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Relationship Stress Can Affect Health - By Chris Gearing

Tuesday, June 21, 2011

Watch the story on CBS by clicking here.


The health benefits of a good marriage are undeniable with married people making more money, enjoying better health and living longer. But new research reports that some marriages can be bad for your health, especially over the long haul.

This study reveals something entirely new about how marriage can affect our health. Here's what they found:

One of the strongest findings in psychology is the link between our relationships and our mental and physical health. The bottom line is that conflict with your partner can affect your physical and emotional well being over time. It’s not just a “today” thing since your mental and emotional health can be severely impacted by a challenging relationship. Your mood the day after a fight will fall especially if you are already uncomfortable with being emotionally close with your partner. The more anxious the relationship makes you, the more emotionally expensive it becomes. The real take away from this study is that being in a stressful relationship leads to longer-term health risks.

But what about the age old question -- are women affected more than men by a bad relationship?

They absolutely are and there are several reasons why this occurs:

More Sensitive: Women’s minds and bodies are more sensitive to hostile comments and behaviors from a male partner. Especially when men are verbally contemptuous, the female partner not only internalizes the label, but her body remains anxious for up to 24 hours longer while he is just fine.

Emotional Memory: We have unpleasant capacity for remembering every detail of a fight and we dwell on it over time. Women just have a hard time letting things go.

Women Are Highly Observant: We are also excellent at picking up those little meta messages in nonverbal behavior—how he looks at us, whether he seemed interested, did he look at her—and if the relationship is framed in negativity, we tend to assemble the worst case interpretation.

Quietly Suffering: Women are excellent assessors of the relationship and are more willing to face it when things aren’t going well. The downside is that women are more willing to adapt to a failing marriage than men are. We tend to become quietly miserable.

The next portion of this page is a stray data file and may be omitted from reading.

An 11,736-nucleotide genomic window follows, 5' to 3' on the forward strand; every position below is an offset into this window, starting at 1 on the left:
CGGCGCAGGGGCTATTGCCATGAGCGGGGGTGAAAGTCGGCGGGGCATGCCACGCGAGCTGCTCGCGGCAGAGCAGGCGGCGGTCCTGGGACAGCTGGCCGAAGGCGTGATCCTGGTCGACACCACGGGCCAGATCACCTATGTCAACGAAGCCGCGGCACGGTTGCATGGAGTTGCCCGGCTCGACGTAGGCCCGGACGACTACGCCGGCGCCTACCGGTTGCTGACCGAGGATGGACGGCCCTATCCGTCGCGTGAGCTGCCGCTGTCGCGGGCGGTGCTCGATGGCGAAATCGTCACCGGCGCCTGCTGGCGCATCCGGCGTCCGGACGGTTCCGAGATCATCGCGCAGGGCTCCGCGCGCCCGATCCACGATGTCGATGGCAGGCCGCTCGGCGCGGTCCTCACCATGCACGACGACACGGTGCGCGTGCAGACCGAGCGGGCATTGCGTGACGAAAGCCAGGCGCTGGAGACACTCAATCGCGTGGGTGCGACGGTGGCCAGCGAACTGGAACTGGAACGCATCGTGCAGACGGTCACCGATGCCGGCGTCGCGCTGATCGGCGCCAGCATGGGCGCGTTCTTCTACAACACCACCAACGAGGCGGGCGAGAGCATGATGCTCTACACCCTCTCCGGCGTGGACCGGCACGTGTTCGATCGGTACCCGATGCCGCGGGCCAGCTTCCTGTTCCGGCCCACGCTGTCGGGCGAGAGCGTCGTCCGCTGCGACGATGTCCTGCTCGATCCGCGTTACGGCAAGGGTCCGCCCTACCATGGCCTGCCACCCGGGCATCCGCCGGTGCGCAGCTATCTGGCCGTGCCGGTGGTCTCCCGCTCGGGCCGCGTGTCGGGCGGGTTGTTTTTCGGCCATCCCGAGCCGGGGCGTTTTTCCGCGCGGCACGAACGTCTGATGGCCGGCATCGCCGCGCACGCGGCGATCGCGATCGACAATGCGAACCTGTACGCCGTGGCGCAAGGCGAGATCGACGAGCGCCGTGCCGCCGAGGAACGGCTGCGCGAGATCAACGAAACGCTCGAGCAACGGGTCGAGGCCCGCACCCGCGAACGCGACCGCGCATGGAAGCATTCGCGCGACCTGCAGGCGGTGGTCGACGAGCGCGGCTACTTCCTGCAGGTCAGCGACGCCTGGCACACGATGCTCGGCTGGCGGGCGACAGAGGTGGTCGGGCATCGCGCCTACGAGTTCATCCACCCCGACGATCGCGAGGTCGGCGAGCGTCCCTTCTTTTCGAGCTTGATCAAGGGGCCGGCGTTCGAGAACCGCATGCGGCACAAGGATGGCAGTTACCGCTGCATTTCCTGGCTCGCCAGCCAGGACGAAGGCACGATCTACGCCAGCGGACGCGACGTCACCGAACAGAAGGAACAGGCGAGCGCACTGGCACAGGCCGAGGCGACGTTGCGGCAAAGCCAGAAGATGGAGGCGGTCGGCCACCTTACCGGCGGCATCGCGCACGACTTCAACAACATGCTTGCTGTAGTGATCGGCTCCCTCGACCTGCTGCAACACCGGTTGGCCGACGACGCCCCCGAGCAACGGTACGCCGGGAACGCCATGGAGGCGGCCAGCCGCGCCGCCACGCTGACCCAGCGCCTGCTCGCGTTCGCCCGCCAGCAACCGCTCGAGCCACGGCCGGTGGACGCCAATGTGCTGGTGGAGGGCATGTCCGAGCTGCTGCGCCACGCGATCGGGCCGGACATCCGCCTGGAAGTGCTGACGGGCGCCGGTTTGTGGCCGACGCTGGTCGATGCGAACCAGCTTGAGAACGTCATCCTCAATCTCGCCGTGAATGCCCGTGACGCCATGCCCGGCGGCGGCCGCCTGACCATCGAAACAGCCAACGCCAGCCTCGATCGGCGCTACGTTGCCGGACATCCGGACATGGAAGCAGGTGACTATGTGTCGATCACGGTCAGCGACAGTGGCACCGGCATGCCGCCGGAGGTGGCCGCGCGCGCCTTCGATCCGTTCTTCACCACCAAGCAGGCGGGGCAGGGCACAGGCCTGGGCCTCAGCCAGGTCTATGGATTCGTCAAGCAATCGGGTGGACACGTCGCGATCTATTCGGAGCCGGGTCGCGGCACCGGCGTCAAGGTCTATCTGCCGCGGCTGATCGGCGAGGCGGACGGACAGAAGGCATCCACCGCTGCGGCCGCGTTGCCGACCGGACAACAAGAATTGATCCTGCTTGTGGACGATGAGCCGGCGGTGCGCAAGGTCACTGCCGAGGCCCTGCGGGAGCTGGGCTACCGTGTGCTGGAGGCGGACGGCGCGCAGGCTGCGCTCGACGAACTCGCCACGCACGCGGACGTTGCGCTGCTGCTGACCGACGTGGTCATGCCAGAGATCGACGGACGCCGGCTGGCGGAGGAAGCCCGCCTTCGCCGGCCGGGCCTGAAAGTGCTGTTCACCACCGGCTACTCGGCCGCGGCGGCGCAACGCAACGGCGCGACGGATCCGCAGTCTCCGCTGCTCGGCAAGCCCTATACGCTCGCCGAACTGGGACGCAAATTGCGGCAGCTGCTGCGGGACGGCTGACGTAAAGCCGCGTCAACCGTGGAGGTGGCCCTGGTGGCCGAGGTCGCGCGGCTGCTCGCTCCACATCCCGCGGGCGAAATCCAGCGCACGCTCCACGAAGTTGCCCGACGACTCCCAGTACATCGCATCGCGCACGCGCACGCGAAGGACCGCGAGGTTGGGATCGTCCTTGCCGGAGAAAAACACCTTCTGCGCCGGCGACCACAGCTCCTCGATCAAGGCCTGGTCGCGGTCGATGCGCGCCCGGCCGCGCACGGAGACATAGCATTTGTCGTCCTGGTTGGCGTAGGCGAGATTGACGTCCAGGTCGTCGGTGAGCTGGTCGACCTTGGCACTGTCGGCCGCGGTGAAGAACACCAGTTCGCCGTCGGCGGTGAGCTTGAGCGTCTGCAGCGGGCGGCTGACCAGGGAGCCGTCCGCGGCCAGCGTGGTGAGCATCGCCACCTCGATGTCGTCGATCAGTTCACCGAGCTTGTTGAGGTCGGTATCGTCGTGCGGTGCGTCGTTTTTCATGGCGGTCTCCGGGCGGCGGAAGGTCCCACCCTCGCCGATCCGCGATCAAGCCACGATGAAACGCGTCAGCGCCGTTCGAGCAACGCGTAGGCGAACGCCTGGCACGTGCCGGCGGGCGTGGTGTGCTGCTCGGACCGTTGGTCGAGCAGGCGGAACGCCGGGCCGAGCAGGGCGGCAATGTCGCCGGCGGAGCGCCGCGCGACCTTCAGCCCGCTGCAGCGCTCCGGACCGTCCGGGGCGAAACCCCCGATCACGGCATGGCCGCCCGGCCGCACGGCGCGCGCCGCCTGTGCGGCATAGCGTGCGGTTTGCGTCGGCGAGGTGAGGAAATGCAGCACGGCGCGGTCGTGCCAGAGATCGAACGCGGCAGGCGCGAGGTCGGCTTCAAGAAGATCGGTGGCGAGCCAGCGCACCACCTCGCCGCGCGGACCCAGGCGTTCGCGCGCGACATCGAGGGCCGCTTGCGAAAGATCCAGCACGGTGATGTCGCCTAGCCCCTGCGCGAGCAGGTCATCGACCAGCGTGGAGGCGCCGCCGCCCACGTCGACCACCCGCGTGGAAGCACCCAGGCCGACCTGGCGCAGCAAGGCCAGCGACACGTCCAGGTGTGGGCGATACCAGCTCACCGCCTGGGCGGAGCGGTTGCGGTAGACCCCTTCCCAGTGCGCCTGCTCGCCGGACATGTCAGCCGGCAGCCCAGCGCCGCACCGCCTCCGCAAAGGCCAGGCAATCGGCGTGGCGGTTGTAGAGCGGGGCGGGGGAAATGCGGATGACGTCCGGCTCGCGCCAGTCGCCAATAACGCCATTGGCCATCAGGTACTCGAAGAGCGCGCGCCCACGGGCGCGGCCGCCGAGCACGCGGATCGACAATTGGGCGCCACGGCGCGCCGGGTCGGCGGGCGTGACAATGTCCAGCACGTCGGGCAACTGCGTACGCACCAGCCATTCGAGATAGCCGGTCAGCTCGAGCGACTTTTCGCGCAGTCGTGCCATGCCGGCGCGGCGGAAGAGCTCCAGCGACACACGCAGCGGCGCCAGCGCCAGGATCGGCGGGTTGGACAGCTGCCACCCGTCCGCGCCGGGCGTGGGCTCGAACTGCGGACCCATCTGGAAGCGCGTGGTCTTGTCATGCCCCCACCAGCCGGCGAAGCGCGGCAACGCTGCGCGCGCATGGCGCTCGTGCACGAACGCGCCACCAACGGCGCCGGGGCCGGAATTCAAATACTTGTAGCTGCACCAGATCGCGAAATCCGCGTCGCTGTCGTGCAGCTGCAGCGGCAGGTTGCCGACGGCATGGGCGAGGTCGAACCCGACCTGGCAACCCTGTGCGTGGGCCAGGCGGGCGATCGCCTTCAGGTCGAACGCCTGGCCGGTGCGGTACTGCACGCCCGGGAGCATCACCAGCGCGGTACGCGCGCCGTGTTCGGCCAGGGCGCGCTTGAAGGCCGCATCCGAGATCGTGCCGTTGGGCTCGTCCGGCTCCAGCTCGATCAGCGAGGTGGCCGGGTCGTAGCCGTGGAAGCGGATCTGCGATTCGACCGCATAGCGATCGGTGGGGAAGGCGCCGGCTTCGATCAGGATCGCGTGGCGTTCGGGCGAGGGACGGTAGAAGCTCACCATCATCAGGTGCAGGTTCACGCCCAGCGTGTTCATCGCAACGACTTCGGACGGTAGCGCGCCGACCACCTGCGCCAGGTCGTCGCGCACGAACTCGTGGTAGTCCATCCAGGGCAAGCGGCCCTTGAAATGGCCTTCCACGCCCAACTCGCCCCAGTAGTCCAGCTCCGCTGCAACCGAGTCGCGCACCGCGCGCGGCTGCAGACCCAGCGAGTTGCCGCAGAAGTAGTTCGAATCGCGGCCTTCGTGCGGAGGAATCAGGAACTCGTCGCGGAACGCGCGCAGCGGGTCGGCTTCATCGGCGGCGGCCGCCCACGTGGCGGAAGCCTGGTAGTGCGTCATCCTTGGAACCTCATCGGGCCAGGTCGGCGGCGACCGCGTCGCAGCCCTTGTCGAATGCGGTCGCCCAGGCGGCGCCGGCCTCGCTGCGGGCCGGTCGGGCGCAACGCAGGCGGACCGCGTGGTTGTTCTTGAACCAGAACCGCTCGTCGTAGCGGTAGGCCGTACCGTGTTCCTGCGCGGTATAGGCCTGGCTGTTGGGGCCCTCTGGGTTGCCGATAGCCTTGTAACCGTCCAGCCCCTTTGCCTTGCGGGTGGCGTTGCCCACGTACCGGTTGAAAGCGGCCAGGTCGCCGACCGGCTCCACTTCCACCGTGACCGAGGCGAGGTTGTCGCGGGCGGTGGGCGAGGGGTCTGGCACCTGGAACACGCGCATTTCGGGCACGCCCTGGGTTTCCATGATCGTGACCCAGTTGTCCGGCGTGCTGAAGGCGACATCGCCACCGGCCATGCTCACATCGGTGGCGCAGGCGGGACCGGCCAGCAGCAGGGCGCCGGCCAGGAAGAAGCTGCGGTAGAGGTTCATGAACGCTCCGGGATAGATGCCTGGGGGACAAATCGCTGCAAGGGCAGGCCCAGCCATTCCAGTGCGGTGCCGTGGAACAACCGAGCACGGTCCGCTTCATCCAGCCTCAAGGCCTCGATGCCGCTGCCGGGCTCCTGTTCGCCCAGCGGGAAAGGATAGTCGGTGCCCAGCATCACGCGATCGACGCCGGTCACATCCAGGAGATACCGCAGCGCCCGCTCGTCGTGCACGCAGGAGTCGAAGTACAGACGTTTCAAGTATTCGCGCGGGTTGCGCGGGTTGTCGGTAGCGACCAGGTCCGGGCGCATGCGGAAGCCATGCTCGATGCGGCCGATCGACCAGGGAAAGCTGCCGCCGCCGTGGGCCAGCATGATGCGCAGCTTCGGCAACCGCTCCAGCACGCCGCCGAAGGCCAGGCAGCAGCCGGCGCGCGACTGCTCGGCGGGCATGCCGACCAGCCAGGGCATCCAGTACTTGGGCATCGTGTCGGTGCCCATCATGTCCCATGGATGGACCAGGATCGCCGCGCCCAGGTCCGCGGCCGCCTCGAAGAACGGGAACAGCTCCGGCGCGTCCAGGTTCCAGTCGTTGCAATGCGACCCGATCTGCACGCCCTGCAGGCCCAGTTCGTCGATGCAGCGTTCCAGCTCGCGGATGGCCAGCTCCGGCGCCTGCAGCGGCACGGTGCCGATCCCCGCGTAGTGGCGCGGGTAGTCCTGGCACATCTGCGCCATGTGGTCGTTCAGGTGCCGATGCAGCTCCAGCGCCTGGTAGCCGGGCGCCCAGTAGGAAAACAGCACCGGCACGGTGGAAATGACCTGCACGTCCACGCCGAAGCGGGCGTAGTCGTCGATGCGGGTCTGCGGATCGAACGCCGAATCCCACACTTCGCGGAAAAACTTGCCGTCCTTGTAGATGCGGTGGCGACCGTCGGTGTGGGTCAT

So, what happens when one partner becomes more negative about the relationship than the other partner?

Negative Emotions are Contagious: First of all we know that just like a virus, emotions are contagious. Negative emotions can penetrate a relationship and undermine the basic regard we have for one another. We share a home, bills and feelings on a daily basis. The good thing is that positive emotions are much more powerful than negative emotions.

Negative Perspective: Disappointment can become habitual and the entire relationship is framed within disappointment.

Emotional Disengagement: A dying relationship descends into emotional disengagement. The silent killer of marriages, it is often invisible even to the person experiencing it. They are aware that they are withdrawing and that they feel more helpless to effect real change. But their hearts often close up before they really understand how powerful a change this can be. They withdraw to protect themselves from further hurt and pain.

Here's what you can do today to stop negativity from harming your relationship:

Communication breakdowns are a part of loving someone else. But when arguments become gridlocked, the relationship over time will falter.

Stay Present and Remain Calm: As the conflict escalates, remind yourself that you are going into a negative downward spiral and that you have a choice to stay present and calm. Use these tips:

  • Be Concise (don’t whine)
  • Complain but Don’t Blame
  • Start with the Positives
  • Start your Sentences with “I”, not with “you.”
  • Describe what is happening respectfully
  • Talk clearly about what you need and hope for
  • Don’t Store things up—remain focused on a specific item or items
  • Be Vulnerable—express your pain and disappointment
  • Work for Compromise
  • Remain polite and appreciative

Sources:

The Marriage Clinic by John Gottman, Ph.D.

Princess Diane & Kate Middleton - By Chris Gearing

Tuesday, April 26, 2011

Brides and Mother-In-Law Blues